Other stopping points along this route are Linlithgow Palace, Stirling and Stirling Castle, Bridge of Orchy and on to Fort William.

Loch Lubnaig

The mirror reflections in Loch Lubnaig can be stunning, due to the different colours that surround the lake; heather, gorse and pine as well as broadleaf trees intermingled among the pine. The loch can be busy in the summer owing to the bus tours which frequent the stops along this route. Park at the well sign-posted car park and remember your 50 pence.

Glen Dochart

This next section will take you through Glen Dochart. There are so many points of interest along this glen that I could write a post devoted solely to it. However, here are the highlights.

Falls of Dochart, Killin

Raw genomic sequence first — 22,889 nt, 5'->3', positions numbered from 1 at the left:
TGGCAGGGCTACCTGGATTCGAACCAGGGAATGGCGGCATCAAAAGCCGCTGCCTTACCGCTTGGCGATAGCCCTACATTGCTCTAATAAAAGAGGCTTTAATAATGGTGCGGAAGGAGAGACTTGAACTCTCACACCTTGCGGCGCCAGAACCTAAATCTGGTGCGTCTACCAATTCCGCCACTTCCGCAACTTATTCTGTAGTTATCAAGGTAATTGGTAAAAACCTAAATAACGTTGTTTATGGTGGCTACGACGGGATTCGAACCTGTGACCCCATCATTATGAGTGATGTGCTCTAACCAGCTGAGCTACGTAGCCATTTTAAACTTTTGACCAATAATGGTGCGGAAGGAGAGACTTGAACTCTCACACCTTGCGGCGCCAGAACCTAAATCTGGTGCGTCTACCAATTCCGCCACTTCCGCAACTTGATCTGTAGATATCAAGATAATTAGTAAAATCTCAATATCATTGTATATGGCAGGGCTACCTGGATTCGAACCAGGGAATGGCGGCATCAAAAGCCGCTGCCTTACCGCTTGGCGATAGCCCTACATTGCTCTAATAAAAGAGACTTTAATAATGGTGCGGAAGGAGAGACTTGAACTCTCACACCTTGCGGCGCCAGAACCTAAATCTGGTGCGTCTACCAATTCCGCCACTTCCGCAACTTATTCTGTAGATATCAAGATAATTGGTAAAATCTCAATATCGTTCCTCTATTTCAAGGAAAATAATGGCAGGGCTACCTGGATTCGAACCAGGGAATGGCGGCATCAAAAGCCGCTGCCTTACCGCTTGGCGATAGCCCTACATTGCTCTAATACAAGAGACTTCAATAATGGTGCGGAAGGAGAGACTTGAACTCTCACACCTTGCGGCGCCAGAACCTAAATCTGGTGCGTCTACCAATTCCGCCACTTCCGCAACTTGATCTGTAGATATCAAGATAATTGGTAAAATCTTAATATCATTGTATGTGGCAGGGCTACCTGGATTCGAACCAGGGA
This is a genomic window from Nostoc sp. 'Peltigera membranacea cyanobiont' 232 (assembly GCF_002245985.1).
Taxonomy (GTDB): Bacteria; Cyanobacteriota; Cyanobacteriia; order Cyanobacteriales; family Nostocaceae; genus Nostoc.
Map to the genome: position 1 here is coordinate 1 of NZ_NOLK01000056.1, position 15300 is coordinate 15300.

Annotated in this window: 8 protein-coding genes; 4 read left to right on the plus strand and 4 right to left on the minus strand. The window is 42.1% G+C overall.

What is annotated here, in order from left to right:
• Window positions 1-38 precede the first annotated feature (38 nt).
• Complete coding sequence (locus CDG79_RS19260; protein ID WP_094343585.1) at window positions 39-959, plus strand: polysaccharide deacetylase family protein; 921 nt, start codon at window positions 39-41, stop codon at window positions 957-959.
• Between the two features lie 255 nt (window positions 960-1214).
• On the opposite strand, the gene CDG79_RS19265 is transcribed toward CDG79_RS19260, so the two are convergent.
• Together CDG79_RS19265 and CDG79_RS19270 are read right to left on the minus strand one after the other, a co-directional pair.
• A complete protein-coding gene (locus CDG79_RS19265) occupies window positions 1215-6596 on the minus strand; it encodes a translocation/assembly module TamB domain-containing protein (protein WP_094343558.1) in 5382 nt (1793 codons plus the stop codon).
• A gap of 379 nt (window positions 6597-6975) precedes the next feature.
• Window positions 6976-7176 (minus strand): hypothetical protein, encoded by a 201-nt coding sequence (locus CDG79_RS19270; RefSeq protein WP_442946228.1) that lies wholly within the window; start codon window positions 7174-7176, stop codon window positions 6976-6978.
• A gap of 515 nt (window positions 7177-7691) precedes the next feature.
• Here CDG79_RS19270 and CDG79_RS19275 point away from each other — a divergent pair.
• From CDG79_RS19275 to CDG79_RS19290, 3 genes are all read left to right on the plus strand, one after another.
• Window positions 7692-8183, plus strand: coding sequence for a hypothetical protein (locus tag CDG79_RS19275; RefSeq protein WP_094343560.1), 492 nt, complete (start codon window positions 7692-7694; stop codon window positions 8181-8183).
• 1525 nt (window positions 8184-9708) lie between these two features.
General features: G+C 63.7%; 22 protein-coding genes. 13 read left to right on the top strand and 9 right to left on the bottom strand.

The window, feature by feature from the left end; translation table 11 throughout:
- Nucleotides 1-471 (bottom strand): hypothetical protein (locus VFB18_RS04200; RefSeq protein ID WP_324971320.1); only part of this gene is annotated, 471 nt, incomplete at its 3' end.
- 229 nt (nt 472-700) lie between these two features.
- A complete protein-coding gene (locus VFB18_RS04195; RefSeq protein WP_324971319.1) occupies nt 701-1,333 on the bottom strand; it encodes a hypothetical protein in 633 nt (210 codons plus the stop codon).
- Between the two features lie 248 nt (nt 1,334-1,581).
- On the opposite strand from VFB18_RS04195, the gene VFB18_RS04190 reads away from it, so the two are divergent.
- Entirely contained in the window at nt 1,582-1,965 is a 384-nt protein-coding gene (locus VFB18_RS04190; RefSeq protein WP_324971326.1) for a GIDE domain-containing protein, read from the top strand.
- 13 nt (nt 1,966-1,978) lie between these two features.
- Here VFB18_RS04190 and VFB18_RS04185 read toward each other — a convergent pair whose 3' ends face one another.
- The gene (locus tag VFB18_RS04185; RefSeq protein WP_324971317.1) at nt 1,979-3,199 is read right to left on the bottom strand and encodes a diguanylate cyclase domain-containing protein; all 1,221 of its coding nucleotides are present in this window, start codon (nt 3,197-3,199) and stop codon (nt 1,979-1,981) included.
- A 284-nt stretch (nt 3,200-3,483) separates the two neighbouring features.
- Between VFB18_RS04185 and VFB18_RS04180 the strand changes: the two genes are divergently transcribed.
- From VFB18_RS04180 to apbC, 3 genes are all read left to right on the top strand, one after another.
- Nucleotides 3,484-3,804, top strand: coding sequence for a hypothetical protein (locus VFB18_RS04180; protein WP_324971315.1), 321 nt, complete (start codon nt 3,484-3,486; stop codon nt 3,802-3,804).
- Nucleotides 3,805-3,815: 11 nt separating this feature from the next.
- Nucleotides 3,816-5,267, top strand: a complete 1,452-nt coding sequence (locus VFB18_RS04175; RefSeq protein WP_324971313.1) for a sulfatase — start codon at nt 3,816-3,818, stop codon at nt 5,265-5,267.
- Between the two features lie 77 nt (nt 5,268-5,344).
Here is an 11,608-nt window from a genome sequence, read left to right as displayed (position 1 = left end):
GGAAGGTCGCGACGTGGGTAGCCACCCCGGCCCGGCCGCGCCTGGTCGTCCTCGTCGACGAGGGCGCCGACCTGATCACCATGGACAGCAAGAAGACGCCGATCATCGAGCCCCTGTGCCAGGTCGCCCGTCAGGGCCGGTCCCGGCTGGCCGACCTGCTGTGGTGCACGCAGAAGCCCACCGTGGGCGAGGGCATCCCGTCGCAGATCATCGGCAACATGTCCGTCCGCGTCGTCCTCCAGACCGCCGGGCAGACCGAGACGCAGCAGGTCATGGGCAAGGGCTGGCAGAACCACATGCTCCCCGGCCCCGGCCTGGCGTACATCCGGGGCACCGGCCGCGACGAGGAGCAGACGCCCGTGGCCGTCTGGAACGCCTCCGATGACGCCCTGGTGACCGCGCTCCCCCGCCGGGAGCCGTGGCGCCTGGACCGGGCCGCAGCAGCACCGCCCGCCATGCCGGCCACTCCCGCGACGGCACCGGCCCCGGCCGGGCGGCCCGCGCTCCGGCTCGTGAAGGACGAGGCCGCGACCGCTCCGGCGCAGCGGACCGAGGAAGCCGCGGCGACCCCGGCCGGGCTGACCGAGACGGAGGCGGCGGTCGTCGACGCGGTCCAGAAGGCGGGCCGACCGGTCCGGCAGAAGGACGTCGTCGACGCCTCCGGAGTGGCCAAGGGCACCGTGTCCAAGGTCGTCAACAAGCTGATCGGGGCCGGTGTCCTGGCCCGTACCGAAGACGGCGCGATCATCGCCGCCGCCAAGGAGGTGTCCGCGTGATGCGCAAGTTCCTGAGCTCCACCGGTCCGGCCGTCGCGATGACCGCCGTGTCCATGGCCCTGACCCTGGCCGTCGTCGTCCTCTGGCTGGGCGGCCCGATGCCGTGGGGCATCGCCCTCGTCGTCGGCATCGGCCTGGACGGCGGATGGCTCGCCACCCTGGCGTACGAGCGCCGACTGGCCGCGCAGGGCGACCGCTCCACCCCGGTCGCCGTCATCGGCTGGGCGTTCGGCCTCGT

Turn off the A85 for a very short but very worthwhile detour to the Falls of Dochart. This is all of a 3 minute detour in the car and you’ll regret it if you don’t take advantage. Park at the little car park before you get to the falls themselves (Google maps Link: 56.461285, -4.321525) and walk up Gray Street so you can follow the falls in all their sweeping loveliness.

Loch Lubhair, Glen Dochart

Another Loch stop was at Loch Lubhair, just before you reach Crianlarich. This is a small but delightful little loch. You can almost reach the other side with a good hoy of a stone.

Ruined Castle on Loch Dochart

Also worth a mention here is the ruined castle on Loch Dochart. The castle stands on a little island. You won’t be able to get onto the island itself without a boat or a pair of very large waders. Park at the non-descript little car park on the A85 (google maps here: 56.395493, -4.584740) and look for a little cut through the trees. There is precious little information on the castle but we do know it was built between 1583 and 1631 and lived a very short existence, after being burned down in 1646.

Pass of Glencoe with one of the Three Sisters on the left